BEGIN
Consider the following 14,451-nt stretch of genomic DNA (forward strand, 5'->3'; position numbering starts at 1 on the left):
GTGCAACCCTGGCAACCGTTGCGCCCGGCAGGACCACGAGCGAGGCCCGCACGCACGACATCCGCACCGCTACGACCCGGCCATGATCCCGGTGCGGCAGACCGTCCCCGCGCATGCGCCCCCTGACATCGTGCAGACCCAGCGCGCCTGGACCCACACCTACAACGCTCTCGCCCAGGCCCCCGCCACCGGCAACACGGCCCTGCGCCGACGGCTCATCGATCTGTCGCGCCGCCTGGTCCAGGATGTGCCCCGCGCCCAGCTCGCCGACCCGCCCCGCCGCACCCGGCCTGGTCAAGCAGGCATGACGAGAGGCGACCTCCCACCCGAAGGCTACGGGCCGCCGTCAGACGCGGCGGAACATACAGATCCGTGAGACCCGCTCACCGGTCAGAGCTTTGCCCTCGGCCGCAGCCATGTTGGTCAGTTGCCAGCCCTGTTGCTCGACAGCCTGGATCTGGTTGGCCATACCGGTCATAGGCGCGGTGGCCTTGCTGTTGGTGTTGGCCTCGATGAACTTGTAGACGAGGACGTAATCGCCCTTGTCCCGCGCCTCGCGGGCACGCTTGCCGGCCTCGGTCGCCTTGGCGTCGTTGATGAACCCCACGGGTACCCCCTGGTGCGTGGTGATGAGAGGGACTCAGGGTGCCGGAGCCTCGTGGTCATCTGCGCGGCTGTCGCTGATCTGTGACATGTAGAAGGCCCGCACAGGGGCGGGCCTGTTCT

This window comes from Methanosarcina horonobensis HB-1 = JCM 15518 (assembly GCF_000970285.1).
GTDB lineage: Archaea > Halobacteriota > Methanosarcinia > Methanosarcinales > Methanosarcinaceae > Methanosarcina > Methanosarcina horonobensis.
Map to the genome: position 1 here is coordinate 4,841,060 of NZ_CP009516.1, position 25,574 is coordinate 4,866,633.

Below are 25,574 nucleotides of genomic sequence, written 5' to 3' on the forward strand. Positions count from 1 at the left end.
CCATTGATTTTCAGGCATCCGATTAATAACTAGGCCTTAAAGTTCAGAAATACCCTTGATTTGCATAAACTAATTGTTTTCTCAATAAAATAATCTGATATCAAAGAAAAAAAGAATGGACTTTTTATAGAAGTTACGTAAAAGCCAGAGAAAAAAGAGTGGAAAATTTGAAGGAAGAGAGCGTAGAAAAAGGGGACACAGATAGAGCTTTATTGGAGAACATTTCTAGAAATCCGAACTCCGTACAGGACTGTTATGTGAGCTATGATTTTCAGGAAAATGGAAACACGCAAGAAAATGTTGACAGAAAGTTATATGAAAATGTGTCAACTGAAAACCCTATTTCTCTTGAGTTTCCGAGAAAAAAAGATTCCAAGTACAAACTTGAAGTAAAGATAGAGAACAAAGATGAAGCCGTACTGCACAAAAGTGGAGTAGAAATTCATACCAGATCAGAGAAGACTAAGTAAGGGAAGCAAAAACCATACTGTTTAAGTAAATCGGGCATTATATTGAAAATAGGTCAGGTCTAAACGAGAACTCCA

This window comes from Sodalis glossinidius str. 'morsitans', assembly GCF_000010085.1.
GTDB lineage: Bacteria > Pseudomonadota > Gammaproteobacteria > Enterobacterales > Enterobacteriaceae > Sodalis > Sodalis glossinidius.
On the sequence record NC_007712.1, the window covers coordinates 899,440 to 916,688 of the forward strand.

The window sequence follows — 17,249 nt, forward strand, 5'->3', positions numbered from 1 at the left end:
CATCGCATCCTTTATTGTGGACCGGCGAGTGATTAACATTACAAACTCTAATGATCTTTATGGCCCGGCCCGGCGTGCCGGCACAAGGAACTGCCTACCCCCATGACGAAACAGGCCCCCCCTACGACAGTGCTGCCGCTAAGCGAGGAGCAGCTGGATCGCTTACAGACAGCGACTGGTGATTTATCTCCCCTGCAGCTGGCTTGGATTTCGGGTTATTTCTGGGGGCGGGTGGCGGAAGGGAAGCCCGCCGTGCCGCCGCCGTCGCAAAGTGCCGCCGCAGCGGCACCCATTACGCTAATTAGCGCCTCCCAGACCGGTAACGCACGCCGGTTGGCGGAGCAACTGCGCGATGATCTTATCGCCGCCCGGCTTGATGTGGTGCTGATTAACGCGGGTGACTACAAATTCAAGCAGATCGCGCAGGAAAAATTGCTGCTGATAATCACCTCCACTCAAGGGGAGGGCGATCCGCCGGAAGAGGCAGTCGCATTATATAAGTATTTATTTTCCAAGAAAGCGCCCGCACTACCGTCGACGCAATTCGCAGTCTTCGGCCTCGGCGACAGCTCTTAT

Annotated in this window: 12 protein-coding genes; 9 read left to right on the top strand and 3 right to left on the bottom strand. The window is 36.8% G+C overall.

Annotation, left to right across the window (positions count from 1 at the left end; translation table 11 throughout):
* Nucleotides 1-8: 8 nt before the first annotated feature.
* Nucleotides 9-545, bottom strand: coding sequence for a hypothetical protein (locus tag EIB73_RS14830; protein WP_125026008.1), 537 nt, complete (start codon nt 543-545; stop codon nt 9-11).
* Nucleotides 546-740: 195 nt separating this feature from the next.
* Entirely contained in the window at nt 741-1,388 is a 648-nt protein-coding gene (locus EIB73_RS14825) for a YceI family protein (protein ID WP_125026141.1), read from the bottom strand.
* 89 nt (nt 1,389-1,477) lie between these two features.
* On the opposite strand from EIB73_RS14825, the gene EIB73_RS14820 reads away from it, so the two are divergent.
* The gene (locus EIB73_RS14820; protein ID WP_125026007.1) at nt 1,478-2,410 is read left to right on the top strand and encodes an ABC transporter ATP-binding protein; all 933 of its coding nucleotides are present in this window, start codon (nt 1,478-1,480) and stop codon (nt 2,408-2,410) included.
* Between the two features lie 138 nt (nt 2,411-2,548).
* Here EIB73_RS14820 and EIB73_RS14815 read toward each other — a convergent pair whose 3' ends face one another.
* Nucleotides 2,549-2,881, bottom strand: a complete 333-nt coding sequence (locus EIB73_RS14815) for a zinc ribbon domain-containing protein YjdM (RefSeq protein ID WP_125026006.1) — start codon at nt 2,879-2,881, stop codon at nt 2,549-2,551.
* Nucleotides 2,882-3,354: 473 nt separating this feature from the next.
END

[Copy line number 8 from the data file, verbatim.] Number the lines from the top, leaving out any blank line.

This window comes from Sodalis glossinidius str. 'morsitans', assembly GCF_000010085.1.